People who currently pay rent don’t seem to have much trouble making sure they save enough to pay rent each month. One can just arrange that the rent is due a day or two after you get paid, so you don’t have much chance to spend it all. LVT is no different from rent, and would be collected monthly. In the UK we already have council tax, which you can pay monthly by direct debit, so the govt would just have to increase that.

  6. The property tax for the small holder means he does not really own his land. He is just renting it from the taxing entity.

  7. James James says:

    “The property tax for the small holder means he does not really own his land. He is just renting it from the taxing entity.”

    Yes, that is correct. There is a non-economic difference, in that the government does not get to choose whether to rent to you or not. That would be truly totalitarian, in Nick Szabo’s sense — a single landlord, no pluralism. Mark Wadsworth, a land-tax advocate, says “I never said people shouldn’t be able to own land. I am very much in favour of people owning land. What I said was that the economy works best when land owners have to pay for the location rent.”

    For me the big questions about LVT are about political formulas.

    We know that it is sustainable if it already exists. All land in Hongkong is leasehold (except the Cathedral). And England had a local welfare system (the Poor Laws) financed by the “rates” from Elizabeth I until it was replaced with a central welfare state after WW1.

    The question is about how to get there. Almost all landowners will be opposed. It’s not too much of a stretch to say that our landowning class is part of our current political formula. And before Elizabeth I, the central state did not own all the land — it relied on large landowners (nobles). But the central state is much more powerful now.

  8. Andrew Cowling says:

    Of course, back in the “Good Old Days” prior to Edward I, the Crown was expected to fund recurrent expenditure from its own resources. For special one-off costs, the King could call a Parliament to request a one-time only tax on moveable goods.

    (Edward, of course, had so many wars going on that by the end of his reign the Parliament was pretty near an annual institution.)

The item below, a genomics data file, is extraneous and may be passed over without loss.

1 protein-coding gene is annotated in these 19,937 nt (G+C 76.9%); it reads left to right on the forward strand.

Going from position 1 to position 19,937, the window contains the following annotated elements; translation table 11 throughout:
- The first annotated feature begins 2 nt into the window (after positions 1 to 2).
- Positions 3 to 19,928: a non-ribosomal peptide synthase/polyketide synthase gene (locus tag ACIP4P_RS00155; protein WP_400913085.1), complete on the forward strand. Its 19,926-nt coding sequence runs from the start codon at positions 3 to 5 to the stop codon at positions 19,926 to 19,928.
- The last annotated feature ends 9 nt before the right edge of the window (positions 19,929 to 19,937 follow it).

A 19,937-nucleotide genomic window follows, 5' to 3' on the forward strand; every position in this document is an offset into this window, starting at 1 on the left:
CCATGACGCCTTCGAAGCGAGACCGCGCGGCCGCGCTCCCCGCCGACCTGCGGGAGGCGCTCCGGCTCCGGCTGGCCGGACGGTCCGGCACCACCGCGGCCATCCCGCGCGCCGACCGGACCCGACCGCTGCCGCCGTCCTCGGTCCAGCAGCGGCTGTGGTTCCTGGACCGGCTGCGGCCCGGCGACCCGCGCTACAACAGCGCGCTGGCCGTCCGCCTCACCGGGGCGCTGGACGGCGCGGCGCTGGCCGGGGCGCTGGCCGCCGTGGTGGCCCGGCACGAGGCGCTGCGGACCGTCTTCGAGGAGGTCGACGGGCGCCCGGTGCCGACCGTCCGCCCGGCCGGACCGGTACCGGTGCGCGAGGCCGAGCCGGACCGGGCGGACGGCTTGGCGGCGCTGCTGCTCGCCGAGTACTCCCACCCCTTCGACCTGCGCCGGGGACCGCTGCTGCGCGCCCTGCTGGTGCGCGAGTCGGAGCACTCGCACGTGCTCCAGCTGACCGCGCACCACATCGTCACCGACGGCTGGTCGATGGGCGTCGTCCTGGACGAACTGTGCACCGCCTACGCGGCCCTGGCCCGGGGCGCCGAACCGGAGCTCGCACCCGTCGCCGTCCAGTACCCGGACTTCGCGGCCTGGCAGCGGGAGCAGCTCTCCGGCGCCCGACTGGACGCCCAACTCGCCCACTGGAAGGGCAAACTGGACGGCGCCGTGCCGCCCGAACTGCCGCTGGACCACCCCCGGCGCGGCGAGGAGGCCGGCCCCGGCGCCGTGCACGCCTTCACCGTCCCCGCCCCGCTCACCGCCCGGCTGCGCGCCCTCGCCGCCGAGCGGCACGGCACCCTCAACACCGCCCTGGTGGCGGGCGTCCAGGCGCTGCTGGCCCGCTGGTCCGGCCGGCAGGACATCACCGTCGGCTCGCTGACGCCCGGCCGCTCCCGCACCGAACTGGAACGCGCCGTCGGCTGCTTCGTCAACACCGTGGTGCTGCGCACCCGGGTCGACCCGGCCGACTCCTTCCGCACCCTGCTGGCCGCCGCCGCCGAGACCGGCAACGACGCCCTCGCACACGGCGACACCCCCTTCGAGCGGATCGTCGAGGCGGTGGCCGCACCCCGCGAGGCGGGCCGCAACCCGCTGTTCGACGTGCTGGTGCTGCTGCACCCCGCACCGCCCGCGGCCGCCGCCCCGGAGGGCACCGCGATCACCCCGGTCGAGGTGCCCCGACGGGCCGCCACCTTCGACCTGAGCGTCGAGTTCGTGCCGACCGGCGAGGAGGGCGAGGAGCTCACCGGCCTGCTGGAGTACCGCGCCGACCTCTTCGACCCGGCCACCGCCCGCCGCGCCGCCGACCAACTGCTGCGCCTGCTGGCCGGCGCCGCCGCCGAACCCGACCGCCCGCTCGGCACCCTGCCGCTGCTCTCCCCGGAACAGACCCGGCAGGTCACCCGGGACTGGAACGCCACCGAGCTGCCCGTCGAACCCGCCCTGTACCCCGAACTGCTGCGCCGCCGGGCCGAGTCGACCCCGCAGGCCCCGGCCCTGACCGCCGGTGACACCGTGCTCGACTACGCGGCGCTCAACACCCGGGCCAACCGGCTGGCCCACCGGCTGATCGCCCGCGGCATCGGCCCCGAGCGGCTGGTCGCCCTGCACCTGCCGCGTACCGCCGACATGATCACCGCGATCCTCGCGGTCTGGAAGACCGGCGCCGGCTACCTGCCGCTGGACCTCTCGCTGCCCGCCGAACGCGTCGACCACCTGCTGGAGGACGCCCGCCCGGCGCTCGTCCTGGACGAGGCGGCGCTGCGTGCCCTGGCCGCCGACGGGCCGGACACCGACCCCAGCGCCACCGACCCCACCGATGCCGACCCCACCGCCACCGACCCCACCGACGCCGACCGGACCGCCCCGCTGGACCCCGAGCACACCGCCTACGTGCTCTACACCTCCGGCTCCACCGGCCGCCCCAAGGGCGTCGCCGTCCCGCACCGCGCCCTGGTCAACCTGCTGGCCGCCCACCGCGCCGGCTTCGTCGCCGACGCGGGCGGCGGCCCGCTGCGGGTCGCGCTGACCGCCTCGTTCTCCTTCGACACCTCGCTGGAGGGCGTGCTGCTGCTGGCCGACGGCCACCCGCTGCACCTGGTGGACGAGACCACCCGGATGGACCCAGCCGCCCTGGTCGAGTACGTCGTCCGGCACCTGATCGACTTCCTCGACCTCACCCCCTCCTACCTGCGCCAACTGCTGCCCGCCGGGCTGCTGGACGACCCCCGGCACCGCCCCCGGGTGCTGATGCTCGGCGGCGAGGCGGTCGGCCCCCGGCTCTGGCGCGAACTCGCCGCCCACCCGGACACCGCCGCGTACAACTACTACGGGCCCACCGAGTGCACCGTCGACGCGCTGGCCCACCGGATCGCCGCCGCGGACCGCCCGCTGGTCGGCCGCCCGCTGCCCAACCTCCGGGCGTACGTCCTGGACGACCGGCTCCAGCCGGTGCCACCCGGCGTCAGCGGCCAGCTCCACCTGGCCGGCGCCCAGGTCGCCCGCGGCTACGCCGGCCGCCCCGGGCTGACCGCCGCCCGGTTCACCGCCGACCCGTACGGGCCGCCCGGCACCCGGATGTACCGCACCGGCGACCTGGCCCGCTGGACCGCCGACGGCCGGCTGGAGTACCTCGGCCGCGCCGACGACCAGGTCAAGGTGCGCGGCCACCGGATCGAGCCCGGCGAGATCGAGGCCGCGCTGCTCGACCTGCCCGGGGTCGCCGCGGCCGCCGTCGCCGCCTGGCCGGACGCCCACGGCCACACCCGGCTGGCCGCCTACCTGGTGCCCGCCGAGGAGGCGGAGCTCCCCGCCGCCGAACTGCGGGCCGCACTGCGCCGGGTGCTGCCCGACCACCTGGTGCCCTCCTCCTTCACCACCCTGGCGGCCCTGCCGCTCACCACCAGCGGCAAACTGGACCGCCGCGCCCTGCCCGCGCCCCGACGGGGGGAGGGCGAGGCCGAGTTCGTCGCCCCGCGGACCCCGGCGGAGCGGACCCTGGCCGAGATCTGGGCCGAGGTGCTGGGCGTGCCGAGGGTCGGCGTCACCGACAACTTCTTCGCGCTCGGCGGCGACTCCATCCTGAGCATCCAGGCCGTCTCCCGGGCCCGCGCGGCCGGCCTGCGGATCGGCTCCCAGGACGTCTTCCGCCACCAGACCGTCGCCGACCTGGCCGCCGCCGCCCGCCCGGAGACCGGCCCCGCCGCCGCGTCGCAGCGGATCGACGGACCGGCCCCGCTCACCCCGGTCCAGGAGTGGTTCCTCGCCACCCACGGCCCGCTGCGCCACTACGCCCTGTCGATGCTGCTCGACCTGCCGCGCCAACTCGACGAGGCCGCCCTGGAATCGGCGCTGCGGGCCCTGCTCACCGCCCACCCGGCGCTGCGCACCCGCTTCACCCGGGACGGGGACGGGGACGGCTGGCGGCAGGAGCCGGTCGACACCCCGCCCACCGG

9. Alrenous says:

    The land is what needs to be defended by a military, the cost of which is insensitive to improvements, and that military always has the option of becoming a state if it wasn’t already.


    Does the de jure owner of the land have de facto ownership? Do actual states interfere with the owner’s decisions?

    There’s fire regs, which are about not endangering the neighbours. There’s creeping totalitarianism. “But no, his little honeymoon cottage — or our retirement shack — had to be a 900-square-foot Taj Mahal.” There’s utility infrastructure, such as water and methane.

    But setting thing like the above aside, can the owner do what they like with the land?

    If so, then they own it by law and custom, which means a formalist restructuring would grant them ownership.

  10. Space Nookie says:

    IIRC, this is how they did taxation in the late Roman empire, and it led more or less directly to the medieval system of large landholders ruling over populations of impoverished serfs. The increased taxes break John smallfarmer and Jane homeowner, while the larger entities have the economic flexibility to pass on the price in higher rents and food costs. Eventually the common folk have to indenture themselves just to be able to eat and have a place to sleep.

  11. Of course that particular dynamic would be greatly modified by the fact that we are not a distributed-agrarian civilization but an industrial one.

Leave a Reply